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Tips to Homeowners

February 22, 1987|ARMAND L. FONTAINE | Fontaine is president of the Western Regional Master Builders Assn. and a director of the American Building Contractors Assn

Question: I have been trying to sell my home for several months without a real estate agent and have had very little success. I have tried newspaper ads, but have received few calls. Could you give me some tips for writing a good classified ad?

Answer: A good real estate agent can save you money because he or she can do a good job merchandising your property.

However, if you are marketing a home yourself, I suggest that you compare all the features of your home with those advertised by professional real estate organizations.

When advertising in a classified section of a newspaper, concentrate on the local section that covers the area where you are situated. The newspaper people who will take your ad are usually very helpful in designing an ad that gets results.

The material included should interest people in your property. Such headlines as "Moving Out of State," "Probate," "Foreclosure," will interest many buyers who are looking for a bargain. Features that people are looking for can also stimulate interest. Among these would be a swimming pool, spa, gourmet kitchen and fireplace.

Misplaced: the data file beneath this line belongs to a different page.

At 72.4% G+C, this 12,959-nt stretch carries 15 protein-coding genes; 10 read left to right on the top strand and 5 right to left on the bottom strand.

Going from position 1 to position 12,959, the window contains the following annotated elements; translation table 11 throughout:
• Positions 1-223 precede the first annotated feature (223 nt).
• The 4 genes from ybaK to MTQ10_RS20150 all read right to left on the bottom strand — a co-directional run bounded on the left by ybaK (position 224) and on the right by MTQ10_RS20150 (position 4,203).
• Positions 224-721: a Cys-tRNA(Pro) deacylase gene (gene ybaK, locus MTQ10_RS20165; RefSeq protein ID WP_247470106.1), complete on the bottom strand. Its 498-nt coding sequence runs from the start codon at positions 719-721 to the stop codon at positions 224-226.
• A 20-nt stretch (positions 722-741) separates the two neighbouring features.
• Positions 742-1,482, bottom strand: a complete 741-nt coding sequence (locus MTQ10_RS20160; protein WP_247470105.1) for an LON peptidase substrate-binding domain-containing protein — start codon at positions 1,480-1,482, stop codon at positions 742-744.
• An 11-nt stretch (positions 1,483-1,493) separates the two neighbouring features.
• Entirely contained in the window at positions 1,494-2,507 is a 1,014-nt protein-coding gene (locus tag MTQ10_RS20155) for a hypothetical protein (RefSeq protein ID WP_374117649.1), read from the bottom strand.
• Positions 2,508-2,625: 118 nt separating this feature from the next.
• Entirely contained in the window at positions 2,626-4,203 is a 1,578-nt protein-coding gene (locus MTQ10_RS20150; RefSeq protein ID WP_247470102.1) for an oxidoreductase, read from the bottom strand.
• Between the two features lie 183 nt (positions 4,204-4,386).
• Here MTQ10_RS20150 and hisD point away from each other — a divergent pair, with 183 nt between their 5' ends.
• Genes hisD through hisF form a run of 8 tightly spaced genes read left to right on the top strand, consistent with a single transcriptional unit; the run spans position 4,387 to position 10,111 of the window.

Q: With the new tax law there will not be much of an advantage in home ownership if the maximum tax is 28%. I can rent a home for less than what the interest payments on the property alone would be per year.

A: Based on tables published by Coopers & Lybrand, the following are the "effective" income tax rates on taxable income for 1987: 0-$3,000 (11%); $3,000-28,000 (15%); $28,000-45,000 (28%); $45,000-90,000 (35%); over $90,000 (38.5%).

In 1988, the schedule falls to 0-$29,750 (15%); $29,750-71,900 (28%); $71,900-149,250 (33%) and over $149,250 (28%). The benefit of the 15% bracket is completely phased out when the taxable income exceeds $71,900 for a joint tax return.

Based on this, the tax savings will still be considerable for most individuals.

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